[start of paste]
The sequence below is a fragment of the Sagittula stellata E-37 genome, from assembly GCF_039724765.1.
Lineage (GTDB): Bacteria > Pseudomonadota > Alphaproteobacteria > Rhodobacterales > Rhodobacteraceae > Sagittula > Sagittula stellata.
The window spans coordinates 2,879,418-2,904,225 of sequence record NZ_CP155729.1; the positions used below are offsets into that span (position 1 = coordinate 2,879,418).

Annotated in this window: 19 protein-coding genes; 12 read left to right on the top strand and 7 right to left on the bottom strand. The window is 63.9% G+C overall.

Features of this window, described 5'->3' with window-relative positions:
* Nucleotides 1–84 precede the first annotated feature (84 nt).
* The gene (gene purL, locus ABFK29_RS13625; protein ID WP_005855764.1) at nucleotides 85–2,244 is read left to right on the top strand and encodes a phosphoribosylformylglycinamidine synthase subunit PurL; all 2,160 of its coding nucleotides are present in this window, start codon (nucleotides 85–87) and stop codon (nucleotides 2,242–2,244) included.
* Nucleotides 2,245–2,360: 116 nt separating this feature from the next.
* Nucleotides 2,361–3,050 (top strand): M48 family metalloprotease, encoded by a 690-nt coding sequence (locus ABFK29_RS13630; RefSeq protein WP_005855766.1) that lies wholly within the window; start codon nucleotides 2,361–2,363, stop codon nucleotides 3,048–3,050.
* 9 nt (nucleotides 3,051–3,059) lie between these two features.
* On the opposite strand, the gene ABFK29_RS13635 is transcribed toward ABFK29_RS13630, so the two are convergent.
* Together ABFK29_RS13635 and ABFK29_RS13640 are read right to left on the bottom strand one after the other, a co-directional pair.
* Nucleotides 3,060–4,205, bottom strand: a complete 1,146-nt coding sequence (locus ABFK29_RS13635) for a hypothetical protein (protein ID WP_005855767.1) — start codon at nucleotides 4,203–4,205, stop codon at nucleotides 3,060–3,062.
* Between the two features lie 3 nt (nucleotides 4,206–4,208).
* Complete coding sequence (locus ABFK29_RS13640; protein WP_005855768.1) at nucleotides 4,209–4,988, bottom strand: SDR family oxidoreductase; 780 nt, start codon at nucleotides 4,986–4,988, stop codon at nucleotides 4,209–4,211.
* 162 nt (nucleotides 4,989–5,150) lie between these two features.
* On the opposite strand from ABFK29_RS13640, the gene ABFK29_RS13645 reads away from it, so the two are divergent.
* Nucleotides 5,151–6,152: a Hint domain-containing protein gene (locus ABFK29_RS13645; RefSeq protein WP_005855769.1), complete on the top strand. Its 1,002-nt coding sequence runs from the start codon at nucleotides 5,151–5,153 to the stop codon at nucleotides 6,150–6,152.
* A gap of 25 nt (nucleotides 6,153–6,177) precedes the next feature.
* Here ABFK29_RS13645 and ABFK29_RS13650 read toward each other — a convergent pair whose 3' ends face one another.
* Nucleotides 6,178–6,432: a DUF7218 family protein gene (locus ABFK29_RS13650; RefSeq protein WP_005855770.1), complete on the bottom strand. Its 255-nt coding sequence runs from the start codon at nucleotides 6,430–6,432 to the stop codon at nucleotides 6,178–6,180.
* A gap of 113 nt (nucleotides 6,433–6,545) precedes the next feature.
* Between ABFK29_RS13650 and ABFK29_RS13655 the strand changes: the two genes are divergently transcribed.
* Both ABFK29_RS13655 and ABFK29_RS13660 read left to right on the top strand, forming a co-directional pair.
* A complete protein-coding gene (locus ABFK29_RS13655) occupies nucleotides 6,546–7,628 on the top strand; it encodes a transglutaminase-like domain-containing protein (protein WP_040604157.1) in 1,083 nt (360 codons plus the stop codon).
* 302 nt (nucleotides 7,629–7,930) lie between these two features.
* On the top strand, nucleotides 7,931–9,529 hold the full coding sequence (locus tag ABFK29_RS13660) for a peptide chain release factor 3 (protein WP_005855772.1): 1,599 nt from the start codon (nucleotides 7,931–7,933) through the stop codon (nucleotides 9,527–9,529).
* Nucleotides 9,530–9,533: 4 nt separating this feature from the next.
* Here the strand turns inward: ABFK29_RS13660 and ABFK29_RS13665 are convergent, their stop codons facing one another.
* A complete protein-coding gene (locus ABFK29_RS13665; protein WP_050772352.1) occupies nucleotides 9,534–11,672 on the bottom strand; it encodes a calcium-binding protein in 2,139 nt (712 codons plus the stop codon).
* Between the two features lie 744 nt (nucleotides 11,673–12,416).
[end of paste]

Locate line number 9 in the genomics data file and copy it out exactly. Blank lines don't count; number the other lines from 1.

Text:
* Nucleotides 2,361–3,050 (top strand): M48 family metalloprotease, encoded by a 690-nt coding sequence (locus ABFK29_RS13630; RefSeq protein WP_005855766.1) that lies wholly within the window; start codon nucleotides 2,361–2,363, stop codon nucleotides 3,048–3,050.